Food scientists from Nanyang Technological University, Singapore (NTU Singapore) have made an antibacterial gel bandage using the discarded husks of the popular tropical fruit, durian.
Known as the “King of Fruits” in Southeast Asia, the durian has a thick husk with spiky thorns which is discarded, while the sweet flesh surrounding the seeds on the inside is considered a delicacy.
By extracting high-quality cellulose from the durian husks and combining it with glycerol — a waste by-product from the biodiesel and soap industry — NTU scientists created a soft gel, similar to silicon sheets, which can be cut into bandages of various shapes and sizes.
They then added the organic molecules produced from baker’s yeast known as natural yeast phenolics, making the bandage deadly to bacteria.
Developed by Professor William Chen, the Director of NTU’s Food Science and Technology Programme, the innovation was published recently in ACS Sustainable Chemistry & Engineering, a peer-reviewed journal of the American Chemistry Society.
Conventional hydrogel patches are commonly available at pharmacies, usually used to cover wounds from surgery to minimise the formation of excessive scar tissue, resulting in a softer and flatter scar. The patch keeps the skin hydrated instead of drying up when conventional band-aid or gauze bandages are used.
Prof Chen said conventional hydrogel patches on the market are made from synthetic materials such as polymers like polymethacrylate and polyvinylpyrrolidine. Those with antimicrobial properties also use metallic compounds such as silver or copper ions. Such synthetic materials approved for use in biomedical applications are more costly as compared to the new hydrogel made from natural waste materials.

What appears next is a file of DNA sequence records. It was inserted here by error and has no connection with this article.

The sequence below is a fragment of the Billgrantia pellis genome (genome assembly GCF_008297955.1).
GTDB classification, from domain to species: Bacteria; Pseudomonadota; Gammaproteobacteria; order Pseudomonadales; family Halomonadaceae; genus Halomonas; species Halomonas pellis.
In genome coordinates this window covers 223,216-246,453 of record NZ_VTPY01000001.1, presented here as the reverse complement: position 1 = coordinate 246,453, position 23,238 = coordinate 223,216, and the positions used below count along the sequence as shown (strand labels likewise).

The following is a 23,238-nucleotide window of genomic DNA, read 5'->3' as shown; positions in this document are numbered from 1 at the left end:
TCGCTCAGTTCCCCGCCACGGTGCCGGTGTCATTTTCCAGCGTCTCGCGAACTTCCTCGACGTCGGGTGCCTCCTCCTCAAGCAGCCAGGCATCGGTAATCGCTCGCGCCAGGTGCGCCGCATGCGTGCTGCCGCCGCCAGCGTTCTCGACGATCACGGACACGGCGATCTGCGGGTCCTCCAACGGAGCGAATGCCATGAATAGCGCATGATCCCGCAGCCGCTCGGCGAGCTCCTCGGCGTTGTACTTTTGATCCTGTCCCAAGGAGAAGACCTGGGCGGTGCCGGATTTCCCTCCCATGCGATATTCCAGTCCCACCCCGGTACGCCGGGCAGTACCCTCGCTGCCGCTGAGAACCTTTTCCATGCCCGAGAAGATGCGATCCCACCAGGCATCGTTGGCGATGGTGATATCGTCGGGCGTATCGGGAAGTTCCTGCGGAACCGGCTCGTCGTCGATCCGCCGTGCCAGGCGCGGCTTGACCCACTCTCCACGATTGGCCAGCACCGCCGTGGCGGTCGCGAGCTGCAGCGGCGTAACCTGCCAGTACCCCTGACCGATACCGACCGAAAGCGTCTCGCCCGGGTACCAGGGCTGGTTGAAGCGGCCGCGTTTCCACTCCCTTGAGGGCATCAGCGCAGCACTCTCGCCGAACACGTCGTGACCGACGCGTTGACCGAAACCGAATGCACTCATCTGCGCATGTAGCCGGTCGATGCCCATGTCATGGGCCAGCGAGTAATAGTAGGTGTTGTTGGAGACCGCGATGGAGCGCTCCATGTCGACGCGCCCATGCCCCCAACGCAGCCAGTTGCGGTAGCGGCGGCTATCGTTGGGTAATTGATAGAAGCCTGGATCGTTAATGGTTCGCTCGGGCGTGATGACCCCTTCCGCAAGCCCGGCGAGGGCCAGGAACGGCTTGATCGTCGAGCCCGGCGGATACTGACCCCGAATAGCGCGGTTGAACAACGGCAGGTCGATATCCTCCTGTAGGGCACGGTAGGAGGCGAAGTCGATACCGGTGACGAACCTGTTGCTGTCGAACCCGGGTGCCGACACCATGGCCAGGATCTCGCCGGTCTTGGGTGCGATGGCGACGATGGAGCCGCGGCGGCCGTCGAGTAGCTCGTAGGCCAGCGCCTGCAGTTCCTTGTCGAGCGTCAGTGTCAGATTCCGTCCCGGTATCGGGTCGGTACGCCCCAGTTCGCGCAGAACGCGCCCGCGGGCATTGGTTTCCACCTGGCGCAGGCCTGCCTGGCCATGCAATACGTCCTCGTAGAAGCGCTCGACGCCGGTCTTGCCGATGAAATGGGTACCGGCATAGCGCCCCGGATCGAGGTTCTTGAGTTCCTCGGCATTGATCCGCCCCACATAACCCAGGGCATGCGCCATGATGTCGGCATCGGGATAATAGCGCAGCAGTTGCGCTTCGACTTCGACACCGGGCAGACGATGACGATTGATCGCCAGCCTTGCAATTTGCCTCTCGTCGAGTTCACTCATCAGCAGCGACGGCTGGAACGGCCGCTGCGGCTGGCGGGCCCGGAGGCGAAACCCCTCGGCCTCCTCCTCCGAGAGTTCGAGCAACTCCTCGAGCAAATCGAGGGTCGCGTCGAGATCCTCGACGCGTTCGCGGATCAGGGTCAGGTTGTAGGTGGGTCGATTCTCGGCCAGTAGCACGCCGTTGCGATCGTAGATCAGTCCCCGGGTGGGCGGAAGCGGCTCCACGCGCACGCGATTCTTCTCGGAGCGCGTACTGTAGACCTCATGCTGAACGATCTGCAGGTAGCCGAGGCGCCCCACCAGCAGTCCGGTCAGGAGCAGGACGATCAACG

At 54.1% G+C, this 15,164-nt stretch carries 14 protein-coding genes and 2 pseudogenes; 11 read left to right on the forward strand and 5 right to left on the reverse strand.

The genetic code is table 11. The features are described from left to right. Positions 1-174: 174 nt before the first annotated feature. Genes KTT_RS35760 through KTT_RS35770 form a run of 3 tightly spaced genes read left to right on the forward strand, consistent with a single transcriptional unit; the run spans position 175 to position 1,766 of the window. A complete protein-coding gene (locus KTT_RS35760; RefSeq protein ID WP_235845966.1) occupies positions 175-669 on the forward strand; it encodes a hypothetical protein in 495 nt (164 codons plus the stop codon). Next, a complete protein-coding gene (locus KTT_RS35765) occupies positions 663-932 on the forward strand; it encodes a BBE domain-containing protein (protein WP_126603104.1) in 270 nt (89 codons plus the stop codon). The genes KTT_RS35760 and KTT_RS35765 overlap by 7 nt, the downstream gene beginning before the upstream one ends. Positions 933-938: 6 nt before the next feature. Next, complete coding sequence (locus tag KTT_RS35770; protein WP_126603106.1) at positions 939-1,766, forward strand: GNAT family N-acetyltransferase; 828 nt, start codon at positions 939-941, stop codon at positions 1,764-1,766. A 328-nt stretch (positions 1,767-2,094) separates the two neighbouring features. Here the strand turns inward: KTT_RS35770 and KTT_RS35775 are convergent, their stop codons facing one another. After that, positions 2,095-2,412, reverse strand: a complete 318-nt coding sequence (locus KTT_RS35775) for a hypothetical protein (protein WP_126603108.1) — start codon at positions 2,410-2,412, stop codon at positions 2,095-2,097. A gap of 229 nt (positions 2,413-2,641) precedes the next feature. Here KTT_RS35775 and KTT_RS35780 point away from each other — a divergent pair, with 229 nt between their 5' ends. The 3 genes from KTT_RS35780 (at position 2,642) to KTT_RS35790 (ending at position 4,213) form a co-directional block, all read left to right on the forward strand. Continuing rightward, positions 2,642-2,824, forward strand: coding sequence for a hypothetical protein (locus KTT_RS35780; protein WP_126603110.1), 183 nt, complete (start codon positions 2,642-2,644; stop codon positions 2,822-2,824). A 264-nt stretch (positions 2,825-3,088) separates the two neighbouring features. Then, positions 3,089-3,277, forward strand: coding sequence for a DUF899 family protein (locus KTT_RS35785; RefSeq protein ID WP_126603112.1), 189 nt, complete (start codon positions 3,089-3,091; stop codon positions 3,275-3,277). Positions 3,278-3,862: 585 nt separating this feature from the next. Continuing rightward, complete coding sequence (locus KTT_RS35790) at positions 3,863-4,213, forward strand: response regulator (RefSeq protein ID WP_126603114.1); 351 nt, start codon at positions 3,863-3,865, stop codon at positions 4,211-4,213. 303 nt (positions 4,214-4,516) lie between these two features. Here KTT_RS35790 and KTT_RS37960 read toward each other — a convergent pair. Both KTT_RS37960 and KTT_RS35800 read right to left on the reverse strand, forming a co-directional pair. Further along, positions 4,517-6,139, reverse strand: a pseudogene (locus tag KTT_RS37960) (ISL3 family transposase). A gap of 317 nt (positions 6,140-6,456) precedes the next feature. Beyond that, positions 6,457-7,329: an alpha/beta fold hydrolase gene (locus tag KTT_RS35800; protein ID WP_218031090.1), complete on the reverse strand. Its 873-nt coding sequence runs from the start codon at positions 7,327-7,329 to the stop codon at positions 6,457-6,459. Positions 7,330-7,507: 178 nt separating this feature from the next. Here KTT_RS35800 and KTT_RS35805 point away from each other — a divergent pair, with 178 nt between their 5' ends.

“With the growing threat of antibiotic-resistant superbugs, the world will need multiple alternative ways to prevent infections. An effective way to protect open wounds is with antimicrobial bandages that are biocompatible and safe for prolonged use by humans. This is especially important for diabetic patients suffering from chronic wounds,” explained Prof Chen, the Michael Fam Chair Professor in Food Science and Technology at the School of Chemical and Biomedical Engineering.
“By using waste products which are currently discarded in large quantities — durian husks and glycerol — we could turn waste into a valuable biomedical resource that can enhance the speedy recovery of wounds and to reduce chances of infections.
With the husk comprising 60 per cent of the durian it is usually discarded and incinerated, posing an environmental issue. In Singapore, it was reported by Straits Times that 14,300 tonnes of durian (estimated 10 million durians) were imported and consumed in 2017.
Being non-toxic and biodegradable, the organic gel bandage is also expected to have a smaller environmental footprint than conventional synthetic bandages.
Giving an independent comment on this innovation, Associate Professor Andrew Tan, Vice Dean (Faculty) from NTU’s Lee Kong Chian School of Medicine, who is an expert in metabolic disorders, said there are existing natural and synthetic hydrogels on the market now, where their usefulness in the healing of some types of wounds are well recognised.